Democrat Governor Tony Evers tweeted: “This move pushed by Republicans to remove 200,000 Wisconsinites from the voter rolls is just another attempt at overriding the will of the people and stifling the democratic process.” Ben Wikler, the Wisconsin Democratic Party chairman, said the lawsuit was part of “a right-wing legal and political strategy to prevent eligible voters from voting.”
Wisconsin went for Donald Trump by a mere 23,000 votes in the 2016 presidential election. Democrats now claim that the lawsuit, brought by the Wisconsin Institute for Law & Liberty, is a sinister effort to remove enough Democratic voters from the rolls to ensure that the state goes for Trump again.
The problem with the Democrats’ hue and cry is that the judge’s order is exactly what state and federal law requires, and the names being removed from the rolls are simply people who have moved out of Wisconsin.
The problem of voters leaving one state and moving to another, without cancelling their registration in the old state, is immense. The Pew Center on the States estimates that approximately 2.75 million voters are registered in more than one state. That’s on top of the estimated 1.8 million deceased individuals on the voter rolls nationally.
Every case in which a person is registered in a state where he no longer lives is an opportunity for voter fraud. Someone else can falsely vote in his name in the old state; or, as is more likely, he can vote in both states. Indeed, as President Trump’s Commission on Election Integrity found, before it was shut down by a dozen lawsuits, a 2017 study looking at just 21 states revealed that approximately 8,400 people had double-voted in the 2016 election.
When I was Kansas Secretary of State, my office prosecuted about a dozen such cases in just a few years. Unfortunately, most states and counties rarely bother to investigate double voting cases.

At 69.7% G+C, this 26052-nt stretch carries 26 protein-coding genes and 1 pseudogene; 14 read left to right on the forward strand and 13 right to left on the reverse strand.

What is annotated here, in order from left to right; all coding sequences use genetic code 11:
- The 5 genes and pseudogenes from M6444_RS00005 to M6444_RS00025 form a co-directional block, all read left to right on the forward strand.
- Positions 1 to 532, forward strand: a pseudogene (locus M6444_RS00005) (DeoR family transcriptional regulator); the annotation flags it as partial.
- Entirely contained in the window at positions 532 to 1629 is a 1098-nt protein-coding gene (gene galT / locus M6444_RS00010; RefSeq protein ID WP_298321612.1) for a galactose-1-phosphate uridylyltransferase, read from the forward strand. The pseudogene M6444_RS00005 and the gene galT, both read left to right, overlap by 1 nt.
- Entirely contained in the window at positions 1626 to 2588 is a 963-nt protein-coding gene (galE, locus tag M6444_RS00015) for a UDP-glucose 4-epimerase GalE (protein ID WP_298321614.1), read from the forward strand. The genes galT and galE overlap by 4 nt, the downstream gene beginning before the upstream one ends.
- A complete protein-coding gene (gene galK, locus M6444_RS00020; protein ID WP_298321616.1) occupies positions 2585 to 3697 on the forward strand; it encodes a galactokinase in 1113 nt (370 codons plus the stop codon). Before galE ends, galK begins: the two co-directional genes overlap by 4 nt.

Regardless, federal law requires states to correct such inaccuracies in the voter rolls. The National Voter Registration Act, at 52 U.S.C. § 50207, compels states to “conduct a general program that makes a reasonable effort to remove the names of ineligible voters from the official lists of eligible voters.” Election officials are supposed to send notices to people who appear to have moved away. Those names may be removed from the voter rolls if they confirm that they have moved away, or if they fail to respond to the notice after a specified period of time.
Wisconsin law requires that election officials not delay once this process has run. Wisconsin Statute § 6.50(3) states that the election official shall remove the name from the list of eligible voters within 30 days. That is the statute that the judge applied on Friday, after some 234,000 people had been mailed notices in October.
It’s not a sinister Republican plot to remove Democrats from the rolls. It’s the routine and timely maintenance of the voter rolls, without any regard to party affiliation.
One more thing—Wisconsin is a state that allows same-day voter registration. So even if a person still residing in Wisconsin were to be removed from the rolls, he could show up at the polls on election day, re-register, and vote. In short, the claim that this cleaning of the voter rolls will stop anyone from voting is nonsense.
But if the Wisconsin law were to be disobeyed, as Democratic leaders in the state appear to desire, hundreds of thousands of invalid names would remain on the rolls—and that means hundreds of thousands of opportunities for fraud. If the 2020 presidential election comes down to how Wisconsin votes, we will all have an interest in the accuracy of the state’s voter rolls.
Kris W. Kobach served as the Secretary of State of Kansas during 2011-2019. In that capacity, he drafted and implemented Kansas’s Photo-ID and Proof-of-Citizenship election law. An expert in immigration law and policy, he coauthored the Arizona SB-1070 immigration law and represented in federal court the 10 ICE agents who sued to stop Obama’s 2012 DACA executive amnesty. He is currently a candidate for the U.S. Senate. His website is www.kriskobach.com.